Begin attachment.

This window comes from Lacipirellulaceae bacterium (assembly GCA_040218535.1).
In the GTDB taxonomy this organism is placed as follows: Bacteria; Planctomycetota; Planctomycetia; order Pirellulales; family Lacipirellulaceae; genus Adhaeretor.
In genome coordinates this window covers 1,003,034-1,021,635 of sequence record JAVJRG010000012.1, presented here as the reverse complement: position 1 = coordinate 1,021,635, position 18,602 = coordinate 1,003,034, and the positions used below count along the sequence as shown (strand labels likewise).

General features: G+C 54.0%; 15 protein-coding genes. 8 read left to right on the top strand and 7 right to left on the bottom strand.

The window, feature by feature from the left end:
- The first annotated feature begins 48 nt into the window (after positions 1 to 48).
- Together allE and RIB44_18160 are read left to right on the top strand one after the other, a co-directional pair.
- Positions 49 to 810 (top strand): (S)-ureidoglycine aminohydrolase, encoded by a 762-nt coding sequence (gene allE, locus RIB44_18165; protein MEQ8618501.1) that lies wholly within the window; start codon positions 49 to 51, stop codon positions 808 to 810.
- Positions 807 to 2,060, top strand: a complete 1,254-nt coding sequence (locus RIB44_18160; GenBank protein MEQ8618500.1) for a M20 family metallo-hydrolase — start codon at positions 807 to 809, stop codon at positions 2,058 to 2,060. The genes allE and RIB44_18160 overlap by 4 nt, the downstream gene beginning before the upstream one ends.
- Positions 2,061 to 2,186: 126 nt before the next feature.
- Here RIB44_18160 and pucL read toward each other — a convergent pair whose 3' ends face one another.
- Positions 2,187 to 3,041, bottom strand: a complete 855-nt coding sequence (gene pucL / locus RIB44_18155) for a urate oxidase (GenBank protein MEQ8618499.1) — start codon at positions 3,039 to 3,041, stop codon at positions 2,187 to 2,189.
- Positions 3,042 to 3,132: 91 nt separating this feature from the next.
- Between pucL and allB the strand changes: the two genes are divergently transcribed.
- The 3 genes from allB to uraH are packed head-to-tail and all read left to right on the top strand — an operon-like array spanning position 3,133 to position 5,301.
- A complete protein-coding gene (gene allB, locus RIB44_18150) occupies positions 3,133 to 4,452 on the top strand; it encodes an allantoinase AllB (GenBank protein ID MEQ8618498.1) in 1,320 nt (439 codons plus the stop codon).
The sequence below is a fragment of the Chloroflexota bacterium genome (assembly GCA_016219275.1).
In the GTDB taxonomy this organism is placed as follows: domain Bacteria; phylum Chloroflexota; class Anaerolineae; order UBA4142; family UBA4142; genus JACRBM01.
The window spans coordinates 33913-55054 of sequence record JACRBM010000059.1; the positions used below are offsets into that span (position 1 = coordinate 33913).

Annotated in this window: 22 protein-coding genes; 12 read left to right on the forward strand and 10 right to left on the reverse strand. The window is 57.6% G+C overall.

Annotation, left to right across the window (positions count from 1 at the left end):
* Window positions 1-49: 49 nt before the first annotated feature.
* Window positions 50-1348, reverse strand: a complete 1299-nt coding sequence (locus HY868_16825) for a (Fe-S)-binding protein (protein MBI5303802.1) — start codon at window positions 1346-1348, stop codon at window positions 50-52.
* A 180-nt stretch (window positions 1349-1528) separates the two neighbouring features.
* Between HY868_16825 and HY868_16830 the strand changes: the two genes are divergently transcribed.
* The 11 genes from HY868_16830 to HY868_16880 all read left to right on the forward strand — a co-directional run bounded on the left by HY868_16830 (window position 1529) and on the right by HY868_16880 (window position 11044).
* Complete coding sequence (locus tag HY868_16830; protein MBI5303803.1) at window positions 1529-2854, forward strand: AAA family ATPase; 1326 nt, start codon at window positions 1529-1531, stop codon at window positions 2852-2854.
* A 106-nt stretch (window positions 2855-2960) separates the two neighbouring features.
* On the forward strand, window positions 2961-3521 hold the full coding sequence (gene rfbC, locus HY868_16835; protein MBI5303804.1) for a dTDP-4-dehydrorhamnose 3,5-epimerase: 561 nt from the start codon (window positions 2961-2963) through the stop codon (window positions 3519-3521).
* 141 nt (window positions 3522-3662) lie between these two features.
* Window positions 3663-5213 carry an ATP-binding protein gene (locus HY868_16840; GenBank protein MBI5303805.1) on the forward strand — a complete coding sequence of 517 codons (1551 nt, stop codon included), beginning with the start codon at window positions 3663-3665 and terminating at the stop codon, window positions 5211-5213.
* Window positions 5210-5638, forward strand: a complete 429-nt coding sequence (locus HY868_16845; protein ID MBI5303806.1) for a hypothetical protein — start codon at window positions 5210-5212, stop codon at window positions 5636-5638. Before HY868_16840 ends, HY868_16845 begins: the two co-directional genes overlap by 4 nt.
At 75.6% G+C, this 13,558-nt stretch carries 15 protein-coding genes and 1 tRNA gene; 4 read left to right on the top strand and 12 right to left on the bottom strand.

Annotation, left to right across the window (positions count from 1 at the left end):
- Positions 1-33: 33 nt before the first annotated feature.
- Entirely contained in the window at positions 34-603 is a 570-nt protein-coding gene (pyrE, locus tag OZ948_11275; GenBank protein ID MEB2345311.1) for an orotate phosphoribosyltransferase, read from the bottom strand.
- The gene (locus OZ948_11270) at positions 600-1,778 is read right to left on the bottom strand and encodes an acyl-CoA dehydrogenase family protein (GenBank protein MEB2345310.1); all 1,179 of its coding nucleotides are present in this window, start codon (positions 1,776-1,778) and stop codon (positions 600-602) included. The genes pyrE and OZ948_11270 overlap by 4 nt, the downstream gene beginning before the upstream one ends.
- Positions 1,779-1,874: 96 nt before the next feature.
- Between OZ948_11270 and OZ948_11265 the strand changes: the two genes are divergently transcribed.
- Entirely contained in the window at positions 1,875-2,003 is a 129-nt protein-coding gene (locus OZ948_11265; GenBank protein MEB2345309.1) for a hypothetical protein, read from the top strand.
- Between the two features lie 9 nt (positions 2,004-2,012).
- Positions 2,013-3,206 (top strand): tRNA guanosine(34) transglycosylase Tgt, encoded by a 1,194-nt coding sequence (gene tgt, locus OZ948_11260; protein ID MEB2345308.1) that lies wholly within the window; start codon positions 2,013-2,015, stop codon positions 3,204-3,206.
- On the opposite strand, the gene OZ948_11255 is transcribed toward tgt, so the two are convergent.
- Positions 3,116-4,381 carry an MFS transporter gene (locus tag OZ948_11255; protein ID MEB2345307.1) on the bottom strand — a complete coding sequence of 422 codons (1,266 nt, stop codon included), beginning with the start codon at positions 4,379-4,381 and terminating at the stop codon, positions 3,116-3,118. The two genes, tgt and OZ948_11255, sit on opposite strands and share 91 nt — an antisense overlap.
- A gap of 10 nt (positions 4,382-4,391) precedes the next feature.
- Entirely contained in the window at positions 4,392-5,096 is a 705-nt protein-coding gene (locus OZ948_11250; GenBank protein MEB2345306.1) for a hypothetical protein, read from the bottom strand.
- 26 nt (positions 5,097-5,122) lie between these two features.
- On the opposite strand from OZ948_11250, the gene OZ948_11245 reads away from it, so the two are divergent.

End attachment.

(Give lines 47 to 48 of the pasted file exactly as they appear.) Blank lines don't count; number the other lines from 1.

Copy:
- 26 nt (positions 5,097-5,122) lie between these two features.
- On the opposite strand from OZ948_11250, the gene OZ948_11245 reads away from it, so the two are divergent.